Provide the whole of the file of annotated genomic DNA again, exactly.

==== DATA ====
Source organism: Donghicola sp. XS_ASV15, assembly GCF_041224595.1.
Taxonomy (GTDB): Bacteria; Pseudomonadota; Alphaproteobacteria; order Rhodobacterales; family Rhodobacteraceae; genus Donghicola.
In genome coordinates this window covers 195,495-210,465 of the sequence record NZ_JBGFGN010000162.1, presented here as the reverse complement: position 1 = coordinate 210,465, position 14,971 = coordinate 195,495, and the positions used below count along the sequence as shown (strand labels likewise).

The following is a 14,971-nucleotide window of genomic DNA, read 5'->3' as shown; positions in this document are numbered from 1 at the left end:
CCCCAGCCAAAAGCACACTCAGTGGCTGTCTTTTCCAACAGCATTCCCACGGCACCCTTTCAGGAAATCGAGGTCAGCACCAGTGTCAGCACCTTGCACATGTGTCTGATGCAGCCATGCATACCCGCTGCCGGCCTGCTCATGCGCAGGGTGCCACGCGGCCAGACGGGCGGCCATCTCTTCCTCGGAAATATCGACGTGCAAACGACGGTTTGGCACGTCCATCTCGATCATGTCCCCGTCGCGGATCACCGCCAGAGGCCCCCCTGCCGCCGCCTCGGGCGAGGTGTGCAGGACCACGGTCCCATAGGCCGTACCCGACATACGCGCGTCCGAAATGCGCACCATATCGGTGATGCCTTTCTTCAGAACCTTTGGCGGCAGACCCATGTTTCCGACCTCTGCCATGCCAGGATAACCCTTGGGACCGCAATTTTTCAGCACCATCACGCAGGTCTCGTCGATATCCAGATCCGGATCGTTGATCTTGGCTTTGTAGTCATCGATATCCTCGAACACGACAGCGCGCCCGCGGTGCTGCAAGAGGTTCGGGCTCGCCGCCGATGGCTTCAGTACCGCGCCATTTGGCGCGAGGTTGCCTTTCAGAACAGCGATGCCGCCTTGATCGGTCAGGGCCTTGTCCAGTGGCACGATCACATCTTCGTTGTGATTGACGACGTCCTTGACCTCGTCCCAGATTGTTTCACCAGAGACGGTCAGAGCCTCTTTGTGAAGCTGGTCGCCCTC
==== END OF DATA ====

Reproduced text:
Source organism: Donghicola sp. XS_ASV15, assembly GCF_041224595.1.
Taxonomy (GTDB): Bacteria; Pseudomonadota; Alphaproteobacteria; order Rhodobacterales; family Rhodobacteraceae; genus Donghicola.
In genome coordinates this window covers 195,495-210,465 of the sequence record NZ_JBGFGN010000162.1, presented here as the reverse complement: position 1 = coordinate 210,465, position 14,971 = coordinate 195,495, and the positions used below count along the sequence as shown (strand labels likewise).

The following is a 14,971-nucleotide window of genomic DNA, read 5'->3' as shown; positions in this document are numbered from 1 at the left end:
CCCCAGCCAAAAGCACACTCAGTGGCTGTCTTTTCCAACAGCATTCCCACGGCACCCTTTCAGGAAATCGAGGTCAGCACCAGTGTCAGCACCTTGCACATGTGTCTGATGCAGCCATGCATACCCGCTGCCGGCCTGCTCATGCGCAGGGTGCCACGCGGCCAGACGGGCGGCCATCTCTTCCTCGGAAATATCGACGTGCAAACGACGGTTTGGCACGTCCATCTCGATCATGTCCCCGTCGCGGATCACCGCCAGAGGCCCCCCTGCCGCCGCCTCGGGCGAGGTGTGCAGGACCACGGTCCCATAGGCCGTACCCGACATACGCGCGTCCGAAATGCGCACCATATCGGTGATGCCTTTCTTCAGAACCTTTGGCGGCAGACCCATGTTTCCGACCTCTGCCATGCCAGGATAACCCTTGGGACCGCAATTTTTCAGCACCATCACGCAGGTCTCGTCGATATCCAGATCCGGATCGTTGATCTTGGCTTTGTAGTCATCGATATCCTCGAACACGACAGCGCGCCCGCGGTGCTGCAAGAGGTTCGGGCTCGCCGCCGATGGCTTCAGTACCGCGCCATTTGGCGCGAGGTTGCCTTTCAGAACAGCGATGCCGCCTTGATCGGTCAGGGCCTTGTCCAGTGGCACGATCACATCTTCGTTGTGATTGACGACGTCCTTGACCTCGTCCCAGATTGTTTCACCAGAGACGGTCAGAGCCTCTTTGTGAAGCTGGTCGCCCTC